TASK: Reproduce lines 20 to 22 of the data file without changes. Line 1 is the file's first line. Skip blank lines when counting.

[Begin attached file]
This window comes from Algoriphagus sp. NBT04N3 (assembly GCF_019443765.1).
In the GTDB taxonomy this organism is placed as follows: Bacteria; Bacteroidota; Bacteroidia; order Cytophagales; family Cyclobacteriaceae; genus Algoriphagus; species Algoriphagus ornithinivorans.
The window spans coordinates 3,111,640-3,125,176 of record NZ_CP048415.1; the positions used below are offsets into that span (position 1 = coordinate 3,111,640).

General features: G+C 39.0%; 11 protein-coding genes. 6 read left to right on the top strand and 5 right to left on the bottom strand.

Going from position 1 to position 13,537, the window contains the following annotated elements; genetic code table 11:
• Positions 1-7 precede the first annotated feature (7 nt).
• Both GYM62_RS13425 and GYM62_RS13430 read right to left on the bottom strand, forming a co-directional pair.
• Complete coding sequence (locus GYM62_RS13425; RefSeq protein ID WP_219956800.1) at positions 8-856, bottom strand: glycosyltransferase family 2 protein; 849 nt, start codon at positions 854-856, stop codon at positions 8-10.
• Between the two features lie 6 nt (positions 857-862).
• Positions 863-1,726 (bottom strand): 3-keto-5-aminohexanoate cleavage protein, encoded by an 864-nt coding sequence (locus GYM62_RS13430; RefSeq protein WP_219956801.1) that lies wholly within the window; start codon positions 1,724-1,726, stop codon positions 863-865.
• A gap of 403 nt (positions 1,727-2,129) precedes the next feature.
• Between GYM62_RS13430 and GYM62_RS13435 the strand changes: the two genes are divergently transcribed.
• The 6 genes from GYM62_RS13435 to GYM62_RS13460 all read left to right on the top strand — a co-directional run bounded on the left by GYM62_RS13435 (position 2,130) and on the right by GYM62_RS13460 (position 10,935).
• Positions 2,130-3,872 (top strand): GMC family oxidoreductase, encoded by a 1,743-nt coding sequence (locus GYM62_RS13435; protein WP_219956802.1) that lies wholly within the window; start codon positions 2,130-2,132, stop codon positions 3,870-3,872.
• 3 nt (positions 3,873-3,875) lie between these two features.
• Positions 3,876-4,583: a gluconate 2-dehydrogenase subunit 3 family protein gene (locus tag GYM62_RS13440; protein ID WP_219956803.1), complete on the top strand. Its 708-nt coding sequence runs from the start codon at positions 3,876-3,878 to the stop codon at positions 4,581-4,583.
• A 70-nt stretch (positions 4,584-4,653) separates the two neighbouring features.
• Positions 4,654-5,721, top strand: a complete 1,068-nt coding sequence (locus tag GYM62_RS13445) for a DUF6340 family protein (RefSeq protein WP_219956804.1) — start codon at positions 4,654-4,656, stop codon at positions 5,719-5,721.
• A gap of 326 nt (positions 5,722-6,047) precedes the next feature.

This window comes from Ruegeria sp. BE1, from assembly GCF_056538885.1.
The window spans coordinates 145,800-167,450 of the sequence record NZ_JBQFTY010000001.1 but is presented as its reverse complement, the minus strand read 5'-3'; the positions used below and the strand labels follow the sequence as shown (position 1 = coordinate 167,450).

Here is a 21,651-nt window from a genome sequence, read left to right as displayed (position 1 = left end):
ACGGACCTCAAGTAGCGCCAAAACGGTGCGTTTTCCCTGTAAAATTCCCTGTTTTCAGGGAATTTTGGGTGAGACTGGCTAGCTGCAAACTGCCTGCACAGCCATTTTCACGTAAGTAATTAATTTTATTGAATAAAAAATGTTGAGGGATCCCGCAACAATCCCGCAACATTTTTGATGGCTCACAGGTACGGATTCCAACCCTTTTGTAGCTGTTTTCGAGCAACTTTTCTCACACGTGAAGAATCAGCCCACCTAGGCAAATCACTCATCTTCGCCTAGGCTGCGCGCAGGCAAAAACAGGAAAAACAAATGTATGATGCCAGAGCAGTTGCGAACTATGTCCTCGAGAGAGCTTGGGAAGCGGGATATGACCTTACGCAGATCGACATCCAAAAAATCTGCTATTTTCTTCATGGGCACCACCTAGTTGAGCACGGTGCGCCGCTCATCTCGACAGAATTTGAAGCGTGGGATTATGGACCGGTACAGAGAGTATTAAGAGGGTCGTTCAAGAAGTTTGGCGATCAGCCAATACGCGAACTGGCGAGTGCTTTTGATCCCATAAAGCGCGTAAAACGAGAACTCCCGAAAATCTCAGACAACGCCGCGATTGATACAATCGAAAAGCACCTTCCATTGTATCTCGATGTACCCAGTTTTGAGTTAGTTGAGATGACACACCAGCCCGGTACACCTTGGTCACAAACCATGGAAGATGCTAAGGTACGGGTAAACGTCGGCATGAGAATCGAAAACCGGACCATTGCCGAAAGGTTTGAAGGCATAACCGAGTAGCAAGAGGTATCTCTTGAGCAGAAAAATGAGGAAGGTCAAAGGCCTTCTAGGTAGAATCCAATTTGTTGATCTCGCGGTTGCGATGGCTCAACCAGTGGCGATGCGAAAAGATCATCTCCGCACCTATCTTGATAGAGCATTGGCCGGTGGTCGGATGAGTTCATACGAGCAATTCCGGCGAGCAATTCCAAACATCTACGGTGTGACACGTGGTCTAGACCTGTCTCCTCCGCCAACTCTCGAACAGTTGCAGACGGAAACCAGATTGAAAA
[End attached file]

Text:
This window comes from Ruegeria sp. BE1, from assembly GCF_056538885.1.
The window spans coordinates 145,800-167,450 of the sequence record NZ_JBQFTY010000001.1 but is presented as its reverse complement, the minus strand read 5'-3'; the positions used below and the strand labels follow the sequence as shown (position 1 = coordinate 167,450).

Here is a 21,651-nt window from a genome sequence, read left to right as displayed (position 1 = left end):